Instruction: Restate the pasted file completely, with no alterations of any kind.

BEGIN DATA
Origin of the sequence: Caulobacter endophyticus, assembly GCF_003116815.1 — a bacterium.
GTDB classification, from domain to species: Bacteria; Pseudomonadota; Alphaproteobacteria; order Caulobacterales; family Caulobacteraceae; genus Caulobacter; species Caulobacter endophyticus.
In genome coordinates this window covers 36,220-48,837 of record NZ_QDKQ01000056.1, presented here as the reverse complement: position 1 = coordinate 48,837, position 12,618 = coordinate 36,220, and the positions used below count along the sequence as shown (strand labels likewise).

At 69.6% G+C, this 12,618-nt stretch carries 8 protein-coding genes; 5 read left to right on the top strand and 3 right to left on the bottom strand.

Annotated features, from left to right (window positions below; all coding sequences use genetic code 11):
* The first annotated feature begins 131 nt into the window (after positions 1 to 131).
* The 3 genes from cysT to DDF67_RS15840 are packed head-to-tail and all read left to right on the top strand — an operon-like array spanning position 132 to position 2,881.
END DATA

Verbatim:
Origin of the sequence: Caulobacter endophyticus, assembly GCF_003116815.1 — a bacterium.
GTDB classification, from domain to species: Bacteria; Pseudomonadota; Alphaproteobacteria; order Caulobacterales; family Caulobacteraceae; genus Caulobacter; species Caulobacter endophyticus.
In genome coordinates this window covers 36,220-48,837 of record NZ_QDKQ01000056.1, presented here as the reverse complement: position 1 = coordinate 48,837, position 12,618 = coordinate 36,220, and the positions used below count along the sequence as shown (strand labels likewise).

At 69.6% G+C, this 12,618-nt stretch carries 8 protein-coding genes; 5 read left to right on the top strand and 3 right to left on the bottom strand.

Annotated features, from left to right (window positions below; all coding sequences use genetic code 11):
* The first annotated feature begins 131 nt into the window (after positions 1 to 131).
* The 3 genes from cysT to DDF67_RS15840 are packed head-to-tail and all read left to right on the top strand — an operon-like array spanning position 132 to position 2,881.